The Top Five Key Attributes for Training Success
Over the years of personal training you begin to see patterns as the most successful clients tend to share the same behaviors. Those characteristics elicit more successful outcomes. If you are seeking a personal trainer, or if you are working out on your own, here is a list of the top 5 attributes that will likely lead you to the results that you desire.
Listen and Change
As a trainer, it is my job to monitor the clients progress. If progression is limited, or non-existent that may mean we need to tweak a few things. It may be diet, intensity, training volume/frequency. When dealing with a persons biomechanics, I will give suggestions on what exercises or stretches will be good for that individual person. These are recommendations not from a friend or magazine, but a health professional that has researched and experience to spare. Anyone can listen, but the most successful clients are the ones that change their behavior based on these recommendations. It will not be easy, a lot of people struggle with change, and in a sense, refuse to do so, despite saying they will. But the key concept to remember is to listen to these critiques, and change your behavior, it will take you much closer to your goals. Excuses are just a sign that you are opting out of change.
Diet and Training is a balancing act. If you become inconsistent, there is a chance that you will fall off. The more consistent you are, the more likely you will steadily strive towards your goals without taking any steps back. The fittest people are the ones that have been consistent over the years. That means you can’t take weeks/months off.
Dedicating yourself to your Diet and Training is very important. I often meet people that will greatly limit how much dedication they want to put into achieving their goals. In doing so, you only lengthen the amount of time before you reach your goal. The longer the goal, the greater risk for failure. The more time and energy you put into this, the better off you will be.
Example: If you want to lose 10 lbs, we may estimate that it will take you 5 weeks with a reasonable diet and exercise program. But if you state that you will not cut out alcohol, pizza, and going out to eat, and will only dedicate yourself to 1 hour of exercise per week, your goal of losing 10lbs may be elongated from 5 week to a year.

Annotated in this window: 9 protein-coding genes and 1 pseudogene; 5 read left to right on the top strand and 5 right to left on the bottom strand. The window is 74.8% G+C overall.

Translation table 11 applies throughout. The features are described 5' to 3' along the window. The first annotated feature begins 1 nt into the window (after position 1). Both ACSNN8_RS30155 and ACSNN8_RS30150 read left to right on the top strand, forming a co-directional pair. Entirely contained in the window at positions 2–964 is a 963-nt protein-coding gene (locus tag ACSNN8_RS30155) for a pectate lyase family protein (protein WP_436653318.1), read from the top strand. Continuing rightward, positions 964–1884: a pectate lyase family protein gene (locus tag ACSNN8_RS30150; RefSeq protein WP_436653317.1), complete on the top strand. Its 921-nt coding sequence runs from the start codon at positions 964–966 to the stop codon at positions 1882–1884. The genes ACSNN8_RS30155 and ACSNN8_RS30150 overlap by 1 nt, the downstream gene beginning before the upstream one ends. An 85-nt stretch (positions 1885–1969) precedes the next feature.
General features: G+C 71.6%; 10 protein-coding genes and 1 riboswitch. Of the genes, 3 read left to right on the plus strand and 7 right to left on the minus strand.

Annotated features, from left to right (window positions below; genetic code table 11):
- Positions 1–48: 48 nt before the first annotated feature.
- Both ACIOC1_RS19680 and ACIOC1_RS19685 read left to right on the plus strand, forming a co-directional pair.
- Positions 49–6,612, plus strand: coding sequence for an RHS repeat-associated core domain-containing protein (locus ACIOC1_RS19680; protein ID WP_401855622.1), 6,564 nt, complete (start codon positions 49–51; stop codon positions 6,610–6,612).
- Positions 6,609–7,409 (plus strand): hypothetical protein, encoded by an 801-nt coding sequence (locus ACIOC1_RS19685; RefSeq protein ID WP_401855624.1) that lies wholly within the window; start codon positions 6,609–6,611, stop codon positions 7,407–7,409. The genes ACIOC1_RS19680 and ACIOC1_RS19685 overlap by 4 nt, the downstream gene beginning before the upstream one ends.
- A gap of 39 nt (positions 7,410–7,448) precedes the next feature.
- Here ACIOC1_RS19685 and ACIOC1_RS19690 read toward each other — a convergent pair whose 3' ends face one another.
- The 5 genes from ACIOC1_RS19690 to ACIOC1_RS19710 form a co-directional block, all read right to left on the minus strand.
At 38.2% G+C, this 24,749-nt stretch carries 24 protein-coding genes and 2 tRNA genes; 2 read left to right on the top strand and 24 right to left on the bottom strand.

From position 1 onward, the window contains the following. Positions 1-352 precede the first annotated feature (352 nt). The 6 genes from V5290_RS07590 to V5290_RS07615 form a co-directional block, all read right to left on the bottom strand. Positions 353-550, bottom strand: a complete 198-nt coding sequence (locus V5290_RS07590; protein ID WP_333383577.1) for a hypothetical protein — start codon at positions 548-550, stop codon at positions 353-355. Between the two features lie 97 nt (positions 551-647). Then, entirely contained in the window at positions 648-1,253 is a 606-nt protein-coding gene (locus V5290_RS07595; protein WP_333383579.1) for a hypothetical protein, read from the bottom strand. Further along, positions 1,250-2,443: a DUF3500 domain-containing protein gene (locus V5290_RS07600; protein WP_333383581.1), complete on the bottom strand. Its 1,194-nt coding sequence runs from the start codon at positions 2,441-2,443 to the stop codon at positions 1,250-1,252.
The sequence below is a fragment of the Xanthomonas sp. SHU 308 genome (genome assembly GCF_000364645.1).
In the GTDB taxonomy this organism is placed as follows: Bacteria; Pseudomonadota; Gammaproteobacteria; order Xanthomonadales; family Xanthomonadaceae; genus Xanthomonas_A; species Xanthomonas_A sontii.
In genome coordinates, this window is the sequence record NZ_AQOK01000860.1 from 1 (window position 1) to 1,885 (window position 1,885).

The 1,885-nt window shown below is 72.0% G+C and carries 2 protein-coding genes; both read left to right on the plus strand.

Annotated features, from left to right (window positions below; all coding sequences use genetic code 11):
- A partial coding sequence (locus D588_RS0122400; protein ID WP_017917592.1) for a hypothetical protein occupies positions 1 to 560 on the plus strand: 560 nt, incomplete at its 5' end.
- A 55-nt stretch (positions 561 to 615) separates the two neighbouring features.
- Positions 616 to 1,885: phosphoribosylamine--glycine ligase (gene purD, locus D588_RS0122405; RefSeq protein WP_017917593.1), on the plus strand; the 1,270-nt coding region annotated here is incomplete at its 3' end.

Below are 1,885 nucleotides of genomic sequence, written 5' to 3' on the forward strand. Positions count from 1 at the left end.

Also, make sure that you stay dedicated to a program if you are following one. I often see people trying out a program for 2 weeks, then switching over to something else, and then to something completely different. Give these programs the respect that is due and give them at least 6-8 weeks.
One of the hardest virtues to teach is patience. Partly due to our want it fast-want it now culture, there is little room for all this work and time requirements. But you have to be patient. When correctly done, weight loss, strength gains, muscle hypertrophy, all take time, a really long time. Health professional work in weeks, months, and years. While Infomercials, Fitness Fads, and the Supplement Industry might work in hours and days. Don’t let marketing and advertising shape your reality. No one gets results over night.
We are flipping the switch on this one. Oftentimes as trainers we need to reflect back on ourselves and our programs. The program that you are following should be adaptable. If I write up a program and hand it to 20 people, it may work very well at achieving some group goal (general fitness), but it may not be appropriate for the athletes looking to enhance sports performance, or the client with back pain, or the client looking to lose weight but perhaps doesn’t want to incorporate the (difficult to learn, and even harder to master) Olympic lifts. If our programs are one-size fits all in design, only a small percent will succeed. The rest might get injured, or not reach their personal goals. This is a very simple concept but often ignored by trainers and coaches.
Even if you are taking a program out of a magazine, adjust it for you. If you are following a specific diet, tweak it to fit your needs. The lesson with these concepts is learning the theme and underlying construct that makes them so successful. It has little to do with following it 100%.
The most successful clients in regards to programming are the ones that have made suitable adjustments or have integrated in their specific needs or wants into the program. One size fits all offers limited success. It only exists as a simpler programming method that makes the best use of the coaches/trainers time but at the expense of the individual clients goals or needs being ignored.